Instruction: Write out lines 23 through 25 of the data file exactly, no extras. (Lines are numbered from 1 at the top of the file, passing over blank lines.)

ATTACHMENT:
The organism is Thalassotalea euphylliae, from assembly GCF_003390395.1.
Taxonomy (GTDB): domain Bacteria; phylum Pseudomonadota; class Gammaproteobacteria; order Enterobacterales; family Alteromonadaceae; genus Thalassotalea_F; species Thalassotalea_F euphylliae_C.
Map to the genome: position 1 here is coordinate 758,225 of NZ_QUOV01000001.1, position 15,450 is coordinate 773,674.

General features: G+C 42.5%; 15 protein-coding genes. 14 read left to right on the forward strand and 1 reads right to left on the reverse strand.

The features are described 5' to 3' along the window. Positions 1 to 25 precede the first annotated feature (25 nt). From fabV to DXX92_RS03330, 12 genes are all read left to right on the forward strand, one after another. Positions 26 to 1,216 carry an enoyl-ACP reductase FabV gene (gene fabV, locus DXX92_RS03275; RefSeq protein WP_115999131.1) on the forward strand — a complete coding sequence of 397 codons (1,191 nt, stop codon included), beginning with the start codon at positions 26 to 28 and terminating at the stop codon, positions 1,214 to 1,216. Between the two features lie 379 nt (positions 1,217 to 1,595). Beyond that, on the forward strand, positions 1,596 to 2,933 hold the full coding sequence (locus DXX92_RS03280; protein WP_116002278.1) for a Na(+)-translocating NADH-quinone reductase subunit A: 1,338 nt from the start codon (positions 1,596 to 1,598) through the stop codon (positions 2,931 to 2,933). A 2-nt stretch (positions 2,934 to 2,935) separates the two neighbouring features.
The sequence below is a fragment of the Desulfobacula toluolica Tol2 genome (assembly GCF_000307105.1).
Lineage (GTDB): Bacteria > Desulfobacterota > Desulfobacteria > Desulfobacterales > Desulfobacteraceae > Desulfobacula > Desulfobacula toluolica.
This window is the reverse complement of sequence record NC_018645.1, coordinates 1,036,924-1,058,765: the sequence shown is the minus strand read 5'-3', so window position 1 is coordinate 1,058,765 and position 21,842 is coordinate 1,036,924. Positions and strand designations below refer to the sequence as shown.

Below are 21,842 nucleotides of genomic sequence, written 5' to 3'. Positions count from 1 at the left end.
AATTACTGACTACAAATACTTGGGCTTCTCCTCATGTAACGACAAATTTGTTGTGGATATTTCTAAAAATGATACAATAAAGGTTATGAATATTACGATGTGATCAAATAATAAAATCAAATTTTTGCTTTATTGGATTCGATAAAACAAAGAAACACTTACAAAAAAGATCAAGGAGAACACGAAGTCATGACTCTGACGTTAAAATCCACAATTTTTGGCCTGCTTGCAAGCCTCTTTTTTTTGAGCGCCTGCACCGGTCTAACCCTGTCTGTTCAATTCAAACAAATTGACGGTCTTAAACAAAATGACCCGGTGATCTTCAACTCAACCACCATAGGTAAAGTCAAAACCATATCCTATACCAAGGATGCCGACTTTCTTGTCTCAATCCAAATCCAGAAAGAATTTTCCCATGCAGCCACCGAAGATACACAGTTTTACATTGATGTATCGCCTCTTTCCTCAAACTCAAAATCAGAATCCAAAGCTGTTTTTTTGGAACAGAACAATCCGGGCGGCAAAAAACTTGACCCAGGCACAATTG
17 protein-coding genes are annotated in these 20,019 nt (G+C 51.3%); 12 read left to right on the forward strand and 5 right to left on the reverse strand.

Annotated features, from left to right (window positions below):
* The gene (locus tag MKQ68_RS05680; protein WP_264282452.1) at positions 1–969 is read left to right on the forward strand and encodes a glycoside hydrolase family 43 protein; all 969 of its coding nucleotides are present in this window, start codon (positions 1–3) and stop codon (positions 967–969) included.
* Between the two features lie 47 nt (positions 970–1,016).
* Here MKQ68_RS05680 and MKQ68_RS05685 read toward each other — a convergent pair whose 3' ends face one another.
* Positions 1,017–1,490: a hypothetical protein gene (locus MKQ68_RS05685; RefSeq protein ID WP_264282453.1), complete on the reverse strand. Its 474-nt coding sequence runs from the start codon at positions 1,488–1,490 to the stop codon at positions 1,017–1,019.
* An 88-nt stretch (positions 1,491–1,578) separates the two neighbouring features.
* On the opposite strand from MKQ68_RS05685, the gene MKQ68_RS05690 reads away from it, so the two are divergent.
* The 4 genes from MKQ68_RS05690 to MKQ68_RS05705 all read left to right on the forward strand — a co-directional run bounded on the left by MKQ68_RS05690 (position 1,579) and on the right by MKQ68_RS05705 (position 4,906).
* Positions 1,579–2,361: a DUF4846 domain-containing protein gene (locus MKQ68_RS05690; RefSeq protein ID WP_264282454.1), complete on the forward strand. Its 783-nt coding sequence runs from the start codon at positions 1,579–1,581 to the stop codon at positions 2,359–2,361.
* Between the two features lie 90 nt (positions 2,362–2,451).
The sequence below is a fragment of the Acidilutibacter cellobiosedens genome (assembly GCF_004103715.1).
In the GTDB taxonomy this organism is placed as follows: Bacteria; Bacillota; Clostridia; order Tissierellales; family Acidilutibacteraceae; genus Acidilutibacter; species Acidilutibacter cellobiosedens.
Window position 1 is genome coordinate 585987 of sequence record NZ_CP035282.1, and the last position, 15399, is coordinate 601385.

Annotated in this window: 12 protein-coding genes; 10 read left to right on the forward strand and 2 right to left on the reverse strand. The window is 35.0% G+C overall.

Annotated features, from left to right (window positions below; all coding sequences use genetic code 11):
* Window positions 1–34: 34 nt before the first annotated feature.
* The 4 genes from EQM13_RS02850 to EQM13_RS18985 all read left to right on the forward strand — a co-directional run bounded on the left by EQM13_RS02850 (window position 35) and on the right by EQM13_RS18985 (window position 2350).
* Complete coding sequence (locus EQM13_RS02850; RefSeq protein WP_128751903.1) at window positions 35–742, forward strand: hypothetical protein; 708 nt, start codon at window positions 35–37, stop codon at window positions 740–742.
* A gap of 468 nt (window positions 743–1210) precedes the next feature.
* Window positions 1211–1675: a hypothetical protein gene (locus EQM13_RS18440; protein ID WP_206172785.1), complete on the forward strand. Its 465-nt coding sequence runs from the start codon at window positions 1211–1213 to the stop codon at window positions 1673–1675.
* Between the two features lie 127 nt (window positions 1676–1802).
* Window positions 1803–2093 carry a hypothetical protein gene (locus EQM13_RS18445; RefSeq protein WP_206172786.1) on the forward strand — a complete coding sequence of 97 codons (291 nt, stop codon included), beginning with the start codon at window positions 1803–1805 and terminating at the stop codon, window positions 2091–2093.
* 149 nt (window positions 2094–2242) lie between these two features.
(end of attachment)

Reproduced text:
In the GTDB taxonomy this organism is placed as follows: Bacteria; Bacillota; Clostridia; order Tissierellales; family Acidilutibacteraceae; genus Acidilutibacter; species Acidilutibacter cellobiosedens.
Window position 1 is genome coordinate 585987 of sequence record NZ_CP035282.1, and the last position, 15399, is coordinate 601385.

Annotated in this window: 12 protein-coding genes; 10 read left to right on the forward strand and 2 right to left on the reverse strand. The window is 35.0% G+C overall.